Serum Levels of Pro-inflammatory Cytokines in relationship to outcomes in Children with P. falciparum malaria, in Nnewi-South east Nigeria
Background and Objective: In P. falciparum malaria (PFM) infestation there are marked changes in cytokine production as the body mounts an immune response to it. Hence we set out to study these changes.
Methods: A total of 158 cases of PFM among children attending the paediatric unit of our hospital and 56 healthy controls were studied. Children with febrile illness were screened for malaria using 10% Giemsa stained blood smear. Patients with positive smears were recruited; co-infected patients – those infected by another organism in addition to plasmodium specie.- were excluded. Whole blood was collected, some into plain tubes for serum cytokine testing and some into EDTA bottles for complete blood count and parasite density (PD) determination. Controls with asymptomatic parasitaemia were excluded.
Results: Using the World Health Organization criteria for defining severe malaria; we identified 15 cases of severe and 143 cases of uncomplicated PFM. Significantly elevated levels of interleukin-1 (IL-1), interleukin 6 (IL-6) and tumour necrosis factor alpha (TNF-α) were seen in the uncomplicated and severe forms of PFM. It was observed that the elevated cytokine values correlated with PD (in uncomplicated PFM but not in the severe forms). The difference between PD/absolute monocyte count (AMC) ratio was not significant (p=0.13); while PD/platelet count (PC) and PC/ AMC ratios were significant (p=0.01, and 0.03 respectively) when compared between uncomplicated and severe disease.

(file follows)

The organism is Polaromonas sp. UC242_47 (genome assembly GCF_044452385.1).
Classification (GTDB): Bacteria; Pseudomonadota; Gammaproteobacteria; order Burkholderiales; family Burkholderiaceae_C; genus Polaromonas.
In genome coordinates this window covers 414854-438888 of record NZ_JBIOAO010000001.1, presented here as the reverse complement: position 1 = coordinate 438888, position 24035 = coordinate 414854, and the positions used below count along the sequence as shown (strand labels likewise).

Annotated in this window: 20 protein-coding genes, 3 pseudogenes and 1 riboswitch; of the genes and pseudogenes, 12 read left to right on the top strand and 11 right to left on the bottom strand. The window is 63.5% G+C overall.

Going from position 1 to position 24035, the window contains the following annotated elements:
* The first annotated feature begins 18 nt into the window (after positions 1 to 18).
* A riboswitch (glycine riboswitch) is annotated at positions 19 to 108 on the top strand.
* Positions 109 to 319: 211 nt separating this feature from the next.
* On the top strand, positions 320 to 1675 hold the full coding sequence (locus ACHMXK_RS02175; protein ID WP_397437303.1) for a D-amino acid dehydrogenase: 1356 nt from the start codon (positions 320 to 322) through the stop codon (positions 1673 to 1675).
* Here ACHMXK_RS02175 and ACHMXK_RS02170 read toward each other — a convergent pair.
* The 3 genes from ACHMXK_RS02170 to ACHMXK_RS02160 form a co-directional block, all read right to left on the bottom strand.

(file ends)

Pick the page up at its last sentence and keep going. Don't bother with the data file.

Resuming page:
Conclusion: Our data seems to suggest that subjects with an adequate immune response to the parasite density, in terms of pro-inflammatory cytokine levels, presented with uncomplicated disease; while those who have an inadequate response presented with severe disease. The ratios of (PD/PC) and (PC/AMC), in the positive and negative directions respectively, may be predictors of increased disease severity. These observations may have implications for predicting disease outcome and PFM therapy.
Key Words: plasmodium falciparum malaria, pro-inflammatory cytokines, Parasite density/Platelet count ratio, Platelet count/Absolute monocyte